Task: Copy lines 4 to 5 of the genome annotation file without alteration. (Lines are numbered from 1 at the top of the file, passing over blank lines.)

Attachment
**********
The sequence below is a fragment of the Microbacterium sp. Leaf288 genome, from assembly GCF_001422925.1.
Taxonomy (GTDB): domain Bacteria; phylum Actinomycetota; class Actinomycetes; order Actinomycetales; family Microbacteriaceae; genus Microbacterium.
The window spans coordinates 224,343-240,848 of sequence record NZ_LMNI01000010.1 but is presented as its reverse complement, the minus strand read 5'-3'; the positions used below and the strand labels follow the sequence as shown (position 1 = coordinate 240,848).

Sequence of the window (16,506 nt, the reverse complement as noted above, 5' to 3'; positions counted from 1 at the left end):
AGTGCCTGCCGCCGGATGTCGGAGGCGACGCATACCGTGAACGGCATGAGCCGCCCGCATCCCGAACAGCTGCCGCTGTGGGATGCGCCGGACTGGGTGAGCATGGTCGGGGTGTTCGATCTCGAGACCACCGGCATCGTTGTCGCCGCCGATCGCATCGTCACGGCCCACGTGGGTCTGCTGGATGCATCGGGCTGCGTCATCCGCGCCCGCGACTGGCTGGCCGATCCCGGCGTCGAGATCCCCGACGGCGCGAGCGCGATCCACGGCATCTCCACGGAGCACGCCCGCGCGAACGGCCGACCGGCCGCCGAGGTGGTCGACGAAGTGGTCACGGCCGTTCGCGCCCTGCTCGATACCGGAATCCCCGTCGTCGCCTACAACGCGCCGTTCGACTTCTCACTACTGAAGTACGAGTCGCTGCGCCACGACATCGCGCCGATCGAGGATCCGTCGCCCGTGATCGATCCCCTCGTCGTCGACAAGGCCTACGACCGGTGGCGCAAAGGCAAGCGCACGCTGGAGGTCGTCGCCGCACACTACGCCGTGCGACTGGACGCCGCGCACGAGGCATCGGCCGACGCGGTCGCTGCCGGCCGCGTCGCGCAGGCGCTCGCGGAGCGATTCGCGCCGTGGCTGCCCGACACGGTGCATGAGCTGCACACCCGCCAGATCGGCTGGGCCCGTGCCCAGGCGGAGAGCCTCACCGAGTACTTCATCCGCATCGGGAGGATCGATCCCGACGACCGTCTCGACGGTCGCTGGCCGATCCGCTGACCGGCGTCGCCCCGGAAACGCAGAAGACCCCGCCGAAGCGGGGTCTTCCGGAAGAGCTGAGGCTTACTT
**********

Sequence of the window (16,506 nt, the reverse complement as noted above, 5' to 3'; positions counted from 1 at the left end):
AGTGCCTGCCGCCGGATGTCGGAGGCGACGCATACCGTGAACGGCATGAGCCGCCCGCATCCCGAACAGCTGCCGCTGTGGGATGCGCCGGACTGGGTGAGCATGGTCGGGGTGTTCGATCTCGAGACCACCGGCATCGTTGTCGCCGCCGATCGCATCGTCACGGCCCACGTGGGTCTGCTGGATGCATCGGGCTGCGTCATCCGCGCCCGCGACTGGCTGGCCGATCCCGGCGTCGAGATCCCCGACGGCGCGAGCGCGATCCACGGCATCTCCACGGAGCACGCCCGCGCGAACGGCCGACCGGCCGCCGAGGTGGTCGACGAAGTGGTCACGGCCGTTCGCGCCCTGCTCGATACCGGAATCCCCGTCGTCGCCTACAACGCGCCGTTCGACTTCTCACTACTGAAGTACGAGTCGCTGCGCCACGACATCGCGCCGATCGAGGATCCGTCGCCCGTGATCGATCCCCTCGTCGTCGACAAGGCCTACGACCGGTGGCGCAAAGGCAAGCGCACGCTGGAGGTCGTCGCCGCACACTACGCCGTGCGACTGGACGCCGCGCACGAGGCATCGGCCGACGCGGTCGCTGCCGGCCGCGTCGCGCAGGCGCTCGCGGAGCGATTCGCGCCGTGGCTGCCCGACACGGTGCATGAGCTGCACACCCGCCAGATCGGCTGGGCCCGTGCCCAGGCGGAGAGCCTCACCGAGTACTTCATCCGCATCGGGAGGATCGATCCCGACGACCGTCTCGACGGTCGCTGGCCGATCCGCTGACCGGCGTCGCCCCGGAAACGCAGAAGACCCCGCCGAAGCGGGGTCTTCCGGAAGAGCTGAGGCTTACTT